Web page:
On Taking Flight
British Bangladeshi environmentalist Mya-Rose Craig reflects on all things flying
British Bangladeshi environmentalist Mya-Rose Craig recounts her life bird-by-bird in Birdgirl: Looking to the Skies in Search of a Better Future (Celadon Books, 2023), a memoir that takes flight when her parents, Helena and Chris Craig, travel with nine-day-old Mya-Rose to a Cornish archipelago. What follows is a series of family birdwatching journeys on every continent. The Craigs alight for grand—sometimes grueling—quests to train their scopes on hummingbirds, sparrow hawks, and harpy eagles.
Peering through Australian rainforest at age 11 in 2013, Craig spotted the glossy gold and black of a regent bowerbird, checking off number 3,000 on a species list begun at age three. There's more to her family's avid list-making than birds: Craig excerpts a spreadsheet that documents Helena's struggles with mental illness and her eventual severe bipolar disorder diagnosis. Fueling some of the globe-trotting was the wish that new horizons might soothe Helena's devastating symptoms; the book, while hopeful throughout, doesn't flinch from hard times.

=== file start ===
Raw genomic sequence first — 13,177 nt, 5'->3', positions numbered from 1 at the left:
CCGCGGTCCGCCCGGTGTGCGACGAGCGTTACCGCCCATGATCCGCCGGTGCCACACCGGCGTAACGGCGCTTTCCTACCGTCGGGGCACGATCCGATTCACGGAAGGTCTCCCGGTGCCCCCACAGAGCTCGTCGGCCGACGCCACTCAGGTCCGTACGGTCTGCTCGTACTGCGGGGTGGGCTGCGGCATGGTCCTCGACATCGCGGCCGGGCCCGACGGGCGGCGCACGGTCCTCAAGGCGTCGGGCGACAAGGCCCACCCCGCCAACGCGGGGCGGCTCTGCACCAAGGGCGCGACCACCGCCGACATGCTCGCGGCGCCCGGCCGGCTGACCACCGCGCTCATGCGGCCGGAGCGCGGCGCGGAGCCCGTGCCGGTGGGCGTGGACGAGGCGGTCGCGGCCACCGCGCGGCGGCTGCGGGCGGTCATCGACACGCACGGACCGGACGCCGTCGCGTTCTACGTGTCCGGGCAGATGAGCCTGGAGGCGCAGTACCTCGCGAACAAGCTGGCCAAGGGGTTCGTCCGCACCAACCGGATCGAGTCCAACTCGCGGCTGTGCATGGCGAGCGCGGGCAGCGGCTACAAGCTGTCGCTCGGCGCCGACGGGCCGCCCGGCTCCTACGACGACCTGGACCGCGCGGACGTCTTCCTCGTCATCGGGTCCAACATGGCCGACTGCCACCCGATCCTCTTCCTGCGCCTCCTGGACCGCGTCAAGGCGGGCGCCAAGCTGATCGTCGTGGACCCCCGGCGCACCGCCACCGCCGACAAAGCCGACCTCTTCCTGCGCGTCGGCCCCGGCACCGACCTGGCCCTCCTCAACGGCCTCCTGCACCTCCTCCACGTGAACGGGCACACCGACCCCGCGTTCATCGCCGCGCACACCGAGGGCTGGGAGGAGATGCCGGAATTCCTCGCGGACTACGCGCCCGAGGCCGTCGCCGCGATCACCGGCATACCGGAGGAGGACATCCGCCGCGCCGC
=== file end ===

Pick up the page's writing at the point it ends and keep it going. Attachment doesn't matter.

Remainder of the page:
Amid tales of brilliant plumage in faraway lands, Craig may be the rarest bird of all. Even as she struggled to cope with her mother's illness, in 2014 she started a blog, Birdgirl, that established her leadership role in birding circles and the broader environmental movement. Craig rarely found other people of color at birding events, so she founded the nonprofit Black2Nature to provide opportunities for fellow children of color to engage with the natural world. She writes, "Birdwatching has never felt like a hobby . . . but a thread running through the pattern of my life, so tightly woven that there's no way of pulling it free and leaving the rest of my life intact." Such lucidity would be singular at any age. At 20, Craig crafted a story that will leave many readers eager for her next chapter.